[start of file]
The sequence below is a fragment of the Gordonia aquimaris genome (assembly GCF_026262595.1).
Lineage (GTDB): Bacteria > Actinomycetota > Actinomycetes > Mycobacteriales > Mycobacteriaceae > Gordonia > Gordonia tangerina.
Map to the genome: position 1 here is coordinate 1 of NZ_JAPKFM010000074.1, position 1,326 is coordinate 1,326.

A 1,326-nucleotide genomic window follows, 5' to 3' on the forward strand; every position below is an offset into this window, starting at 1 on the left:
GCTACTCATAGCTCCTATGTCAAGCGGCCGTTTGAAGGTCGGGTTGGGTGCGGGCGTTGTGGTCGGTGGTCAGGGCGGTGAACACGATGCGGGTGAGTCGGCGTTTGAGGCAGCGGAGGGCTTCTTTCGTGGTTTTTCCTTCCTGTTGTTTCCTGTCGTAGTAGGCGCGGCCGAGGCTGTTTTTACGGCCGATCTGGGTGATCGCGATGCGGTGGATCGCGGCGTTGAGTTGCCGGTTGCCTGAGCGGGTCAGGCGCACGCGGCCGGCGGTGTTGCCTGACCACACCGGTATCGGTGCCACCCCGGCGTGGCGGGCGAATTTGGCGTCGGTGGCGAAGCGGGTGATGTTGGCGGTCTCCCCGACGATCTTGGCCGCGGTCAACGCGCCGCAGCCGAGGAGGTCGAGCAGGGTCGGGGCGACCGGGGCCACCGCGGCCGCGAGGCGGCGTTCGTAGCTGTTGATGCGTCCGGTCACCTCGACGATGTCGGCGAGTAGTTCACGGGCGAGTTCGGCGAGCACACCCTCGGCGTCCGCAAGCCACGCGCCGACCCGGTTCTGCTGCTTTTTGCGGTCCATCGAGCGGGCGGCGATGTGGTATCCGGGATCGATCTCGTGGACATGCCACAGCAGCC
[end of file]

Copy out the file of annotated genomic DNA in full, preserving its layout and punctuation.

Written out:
The sequence below is a fragment of the Gordonia aquimaris genome (assembly GCF_026262595.1).
Lineage (GTDB): Bacteria > Actinomycetota > Actinomycetes > Mycobacteriales > Mycobacteriaceae > Gordonia > Gordonia tangerina.
Map to the genome: position 1 here is coordinate 1 of NZ_JAPKFM010000074.1, position 1,326 is coordinate 1,326.

A 1,326-nucleotide genomic window follows, 5' to 3' on the forward strand; every position below is an offset into this window, starting at 1 on the left:
GCTACTCATAGCTCCTATGTCAAGCGGCCGTTTGAAGGTCGGGTTGGGTGCGGGCGTTGTGGTCGGTGGTCAGGGCGGTGAACACGATGCGGGTGAGTCGGCGTTTGAGGCAGCGGAGGGCTTCTTTCGTGGTTTTTCCTTCCTGTTGTTTCCTGTCGTAGTAGGCGCGGCCGAGGCTGTTTTTACGGCCGATCTGGGTGATCGCGATGCGGTGGATCGCGGCGTTGAGTTGCCGGTTGCCTGAGCGGGTCAGGCGCACGCGGCCGGCGGTGTTGCCTGACCACACCGGTATCGGTGCCACCCCGGCGTGGCGGGCGAATTTGGCGTCGGTGGCGAAGCGGGTGATGTTGGCGGTCTCCCCGACGATCTTGGCCGCGGTCAACGCGCCGCAGCCGAGGAGGTCGAGCAGGGTCGGGGCGACCGGGGCCACCGCGGCCGCGAGGCGGCGTTCGTAGCTGTTGATGCGTCCGGTCACCTCGACGATGTCGGCGAGTAGTTCACGGGCGAGTTCGGCGAGCACACCCTCGGCGTCCGCAAGCCACGCGCCGACCCGGTTCTGCTGCTTTTTGCGGTCCATCGAGCGGGCGGCGATGTGGTATCCGGGATCGATCTCGTGGACATGCCACAGCAGCC